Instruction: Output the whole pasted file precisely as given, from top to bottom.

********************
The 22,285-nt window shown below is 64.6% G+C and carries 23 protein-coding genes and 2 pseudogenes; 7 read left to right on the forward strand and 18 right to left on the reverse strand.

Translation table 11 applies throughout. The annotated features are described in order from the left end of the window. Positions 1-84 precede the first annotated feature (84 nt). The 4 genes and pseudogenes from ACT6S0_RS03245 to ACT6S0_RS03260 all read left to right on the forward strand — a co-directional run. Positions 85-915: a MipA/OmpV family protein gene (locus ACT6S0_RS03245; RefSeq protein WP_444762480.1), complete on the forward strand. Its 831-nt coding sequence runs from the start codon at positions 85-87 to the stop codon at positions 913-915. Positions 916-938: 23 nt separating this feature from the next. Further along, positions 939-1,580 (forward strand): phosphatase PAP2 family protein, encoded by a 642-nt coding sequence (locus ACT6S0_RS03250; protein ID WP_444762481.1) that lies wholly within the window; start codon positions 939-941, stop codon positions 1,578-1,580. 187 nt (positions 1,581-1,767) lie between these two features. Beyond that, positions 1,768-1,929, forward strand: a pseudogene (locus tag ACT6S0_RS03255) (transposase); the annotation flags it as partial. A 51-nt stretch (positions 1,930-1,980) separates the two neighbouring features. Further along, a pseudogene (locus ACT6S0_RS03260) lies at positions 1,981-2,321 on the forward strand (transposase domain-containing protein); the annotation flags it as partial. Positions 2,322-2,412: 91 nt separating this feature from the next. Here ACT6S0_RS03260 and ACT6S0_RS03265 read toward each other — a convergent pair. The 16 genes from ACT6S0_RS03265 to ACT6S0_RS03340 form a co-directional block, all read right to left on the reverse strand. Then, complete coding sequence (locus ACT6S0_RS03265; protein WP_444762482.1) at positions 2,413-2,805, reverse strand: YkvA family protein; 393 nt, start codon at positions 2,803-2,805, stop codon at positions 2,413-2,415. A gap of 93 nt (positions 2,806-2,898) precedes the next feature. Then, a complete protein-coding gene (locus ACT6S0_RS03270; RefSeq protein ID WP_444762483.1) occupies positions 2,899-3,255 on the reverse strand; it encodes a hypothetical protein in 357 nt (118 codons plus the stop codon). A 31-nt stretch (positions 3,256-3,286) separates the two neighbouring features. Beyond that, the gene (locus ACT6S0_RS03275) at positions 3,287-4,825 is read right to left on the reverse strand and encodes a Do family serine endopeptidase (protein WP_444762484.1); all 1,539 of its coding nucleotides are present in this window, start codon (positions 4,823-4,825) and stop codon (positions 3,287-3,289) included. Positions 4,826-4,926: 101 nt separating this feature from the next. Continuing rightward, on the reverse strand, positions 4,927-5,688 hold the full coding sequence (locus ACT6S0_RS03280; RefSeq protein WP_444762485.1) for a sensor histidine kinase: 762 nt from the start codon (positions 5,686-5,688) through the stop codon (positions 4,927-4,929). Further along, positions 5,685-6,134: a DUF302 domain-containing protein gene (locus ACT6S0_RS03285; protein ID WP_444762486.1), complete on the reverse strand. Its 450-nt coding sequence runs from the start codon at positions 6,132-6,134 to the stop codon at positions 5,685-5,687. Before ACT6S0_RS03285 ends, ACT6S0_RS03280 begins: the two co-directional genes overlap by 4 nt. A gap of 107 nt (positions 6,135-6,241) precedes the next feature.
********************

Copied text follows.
The 22,285-nt window shown below is 64.6% G+C and carries 23 protein-coding genes and 2 pseudogenes; 7 read left to right on the forward strand and 18 right to left on the reverse strand.

Translation table 11 applies throughout. The annotated features are described in order from the left end of the window. Positions 1-84 precede the first annotated feature (84 nt). The 4 genes and pseudogenes from ACT6S0_RS03245 to ACT6S0_RS03260 all read left to right on the forward strand — a co-directional run. Positions 85-915: a MipA/OmpV family protein gene (locus ACT6S0_RS03245; RefSeq protein WP_444762480.1), complete on the forward strand. Its 831-nt coding sequence runs from the start codon at positions 85-87 to the stop codon at positions 913-915. Positions 916-938: 23 nt separating this feature from the next. Further along, positions 939-1,580 (forward strand): phosphatase PAP2 family protein, encoded by a 642-nt coding sequence (locus ACT6S0_RS03250; protein ID WP_444762481.1) that lies wholly within the window; start codon positions 939-941, stop codon positions 1,578-1,580. 187 nt (positions 1,581-1,767) lie between these two features. Beyond that, positions 1,768-1,929, forward strand: a pseudogene (locus tag ACT6S0_RS03255) (transposase); the annotation flags it as partial. A 51-nt stretch (positions 1,930-1,980) separates the two neighbouring features. Further along, a pseudogene (locus ACT6S0_RS03260) lies at positions 1,981-2,321 on the forward strand (transposase domain-containing protein); the annotation flags it as partial. Positions 2,322-2,412: 91 nt separating this feature from the next. Here ACT6S0_RS03260 and ACT6S0_RS03265 read toward each other — a convergent pair. The 16 genes from ACT6S0_RS03265 to ACT6S0_RS03340 form a co-directional block, all read right to left on the reverse strand. Then, complete coding sequence (locus ACT6S0_RS03265; protein WP_444762482.1) at positions 2,413-2,805, reverse strand: YkvA family protein; 393 nt, start codon at positions 2,803-2,805, stop codon at positions 2,413-2,415. A gap of 93 nt (positions 2,806-2,898) precedes the next feature. Then, a complete protein-coding gene (locus ACT6S0_RS03270; RefSeq protein ID WP_444762483.1) occupies positions 2,899-3,255 on the reverse strand; it encodes a hypothetical protein in 357 nt (118 codons plus the stop codon). A 31-nt stretch (positions 3,256-3,286) separates the two neighbouring features. Beyond that, the gene (locus ACT6S0_RS03275) at positions 3,287-4,825 is read right to left on the reverse strand and encodes a Do family serine endopeptidase (protein WP_444762484.1); all 1,539 of its coding nucleotides are present in this window, start codon (positions 4,823-4,825) and stop codon (positions 3,287-3,289) included. Positions 4,826-4,926: 101 nt separating this feature from the next. Continuing rightward, on the reverse strand, positions 4,927-5,688 hold the full coding sequence (locus ACT6S0_RS03280; RefSeq protein WP_444762485.1) for a sensor histidine kinase: 762 nt from the start codon (positions 5,686-5,688) through the stop codon (positions 4,927-4,929). Further along, positions 5,685-6,134: a DUF302 domain-containing protein gene (locus ACT6S0_RS03285; protein ID WP_444762486.1), complete on the reverse strand. Its 450-nt coding sequence runs from the start codon at positions 6,132-6,134 to the stop codon at positions 5,685-5,687. Before ACT6S0_RS03285 ends, ACT6S0_RS03280 begins: the two co-directional genes overlap by 4 nt. A gap of 107 nt (positions 6,135-6,241) precedes the next feature.